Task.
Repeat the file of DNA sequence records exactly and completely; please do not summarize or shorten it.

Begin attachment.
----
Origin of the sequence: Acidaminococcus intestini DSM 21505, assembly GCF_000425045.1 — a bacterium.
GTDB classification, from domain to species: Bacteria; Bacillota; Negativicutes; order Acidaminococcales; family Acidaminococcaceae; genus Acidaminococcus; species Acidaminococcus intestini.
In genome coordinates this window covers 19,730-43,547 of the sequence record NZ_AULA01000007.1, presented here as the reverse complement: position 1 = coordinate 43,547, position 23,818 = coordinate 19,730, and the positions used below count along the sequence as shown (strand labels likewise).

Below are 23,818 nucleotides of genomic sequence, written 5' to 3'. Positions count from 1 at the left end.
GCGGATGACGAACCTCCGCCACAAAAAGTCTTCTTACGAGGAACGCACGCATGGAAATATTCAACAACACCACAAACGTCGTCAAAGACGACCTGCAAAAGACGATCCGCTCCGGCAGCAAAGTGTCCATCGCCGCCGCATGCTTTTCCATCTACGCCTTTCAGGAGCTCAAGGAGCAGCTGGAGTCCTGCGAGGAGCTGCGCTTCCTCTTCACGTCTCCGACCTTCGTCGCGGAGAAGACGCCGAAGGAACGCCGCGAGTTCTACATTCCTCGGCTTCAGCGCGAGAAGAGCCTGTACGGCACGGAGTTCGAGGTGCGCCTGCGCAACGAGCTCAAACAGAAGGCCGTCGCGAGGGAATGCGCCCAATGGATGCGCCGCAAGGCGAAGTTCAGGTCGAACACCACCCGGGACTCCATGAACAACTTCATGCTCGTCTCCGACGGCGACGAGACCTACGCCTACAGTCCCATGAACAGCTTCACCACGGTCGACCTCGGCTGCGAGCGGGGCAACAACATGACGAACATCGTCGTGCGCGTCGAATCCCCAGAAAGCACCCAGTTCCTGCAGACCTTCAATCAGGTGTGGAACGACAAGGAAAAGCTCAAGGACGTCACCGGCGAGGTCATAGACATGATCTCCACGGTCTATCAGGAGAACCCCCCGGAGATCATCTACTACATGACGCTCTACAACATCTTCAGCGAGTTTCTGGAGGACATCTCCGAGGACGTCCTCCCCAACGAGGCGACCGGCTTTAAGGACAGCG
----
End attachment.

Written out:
Origin of the sequence: Acidaminococcus intestini DSM 21505, assembly GCF_000425045.1 — a bacterium.
GTDB classification, from domain to species: Bacteria; Bacillota; Negativicutes; order Acidaminococcales; family Acidaminococcaceae; genus Acidaminococcus; species Acidaminococcus intestini.
In genome coordinates this window covers 19,730-43,547 of the sequence record NZ_AULA01000007.1, presented here as the reverse complement: position 1 = coordinate 43,547, position 23,818 = coordinate 19,730, and the positions used below count along the sequence as shown (strand labels likewise).

Below are 23,818 nucleotides of genomic sequence, written 5' to 3'. Positions count from 1 at the left end.
GCGGATGACGAACCTCCGCCACAAAAAGTCTTCTTACGAGGAACGCACGCATGGAAATATTCAACAACACCACAAACGTCGTCAAAGACGACCTGCAAAAGACGATCCGCTCCGGCAGCAAAGTGTCCATCGCCGCCGCATGCTTTTCCATCTACGCCTTTCAGGAGCTCAAGGAGCAGCTGGAGTCCTGCGAGGAGCTGCGCTTCCTCTTCACGTCTCCGACCTTCGTCGCGGAGAAGACGCCGAAGGAACGCCGCGAGTTCTACATTCCTCGGCTTCAGCGCGAGAAGAGCCTGTACGGCACGGAGTTCGAGGTGCGCCTGCGCAACGAGCTCAAACAGAAGGCCGTCGCGAGGGAATGCGCCCAATGGATGCGCCGCAAGGCGAAGTTCAGGTCGAACACCACCCGGGACTCCATGAACAACTTCATGCTCGTCTCCGACGGCGACGAGACCTACGCCTACAGTCCCATGAACAGCTTCACCACGGTCGACCTCGGCTGCGAGCGGGGCAACAACATGACGAACATCGTCGTGCGCGTCGAATCCCCAGAAAGCACCCAGTTCCTGCAGACCTTCAATCAGGTGTGGAACGACAAGGAAAAGCTCAAGGACGTCACCGGCGAGGTCATAGACATGATCTCCACGGTCTATCAGGAGAACCCCCCGGAGATCATCTACTACATGACGCTCTACAACATCTTCAGCGAGTTTCTGGAGGACATCTCCGAGGACGTCCTCCCCAACGAGGCGACCGGCTTTAAGGACAGCG